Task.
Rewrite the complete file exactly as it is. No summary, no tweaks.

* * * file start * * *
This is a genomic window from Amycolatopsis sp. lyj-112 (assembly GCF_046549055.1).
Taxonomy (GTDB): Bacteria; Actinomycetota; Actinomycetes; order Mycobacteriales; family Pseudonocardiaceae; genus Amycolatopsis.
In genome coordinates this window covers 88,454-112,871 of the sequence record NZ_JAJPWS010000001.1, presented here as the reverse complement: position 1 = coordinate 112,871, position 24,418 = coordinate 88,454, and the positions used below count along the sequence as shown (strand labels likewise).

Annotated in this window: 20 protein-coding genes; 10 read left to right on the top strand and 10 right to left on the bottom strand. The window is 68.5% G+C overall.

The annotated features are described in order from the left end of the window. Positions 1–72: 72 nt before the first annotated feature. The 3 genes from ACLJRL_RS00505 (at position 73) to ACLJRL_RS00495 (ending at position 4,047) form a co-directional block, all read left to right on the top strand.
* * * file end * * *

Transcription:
This is a genomic window from Amycolatopsis sp. lyj-112 (assembly GCF_046549055.1).
Taxonomy (GTDB): Bacteria; Actinomycetota; Actinomycetes; order Mycobacteriales; family Pseudonocardiaceae; genus Amycolatopsis.
In genome coordinates this window covers 88,454-112,871 of the sequence record NZ_JAJPWS010000001.1, presented here as the reverse complement: position 1 = coordinate 112,871, position 24,418 = coordinate 88,454, and the positions used below count along the sequence as shown (strand labels likewise).

Annotated in this window: 20 protein-coding genes; 10 read left to right on the top strand and 10 right to left on the bottom strand. The window is 68.5% G+C overall.

The annotated features are described in order from the left end of the window. Positions 1–72: 72 nt before the first annotated feature. The 3 genes from ACLJRL_RS00505 (at position 73) to ACLJRL_RS00495 (ending at position 4,047) form a co-directional block, all read left to right on the top strand.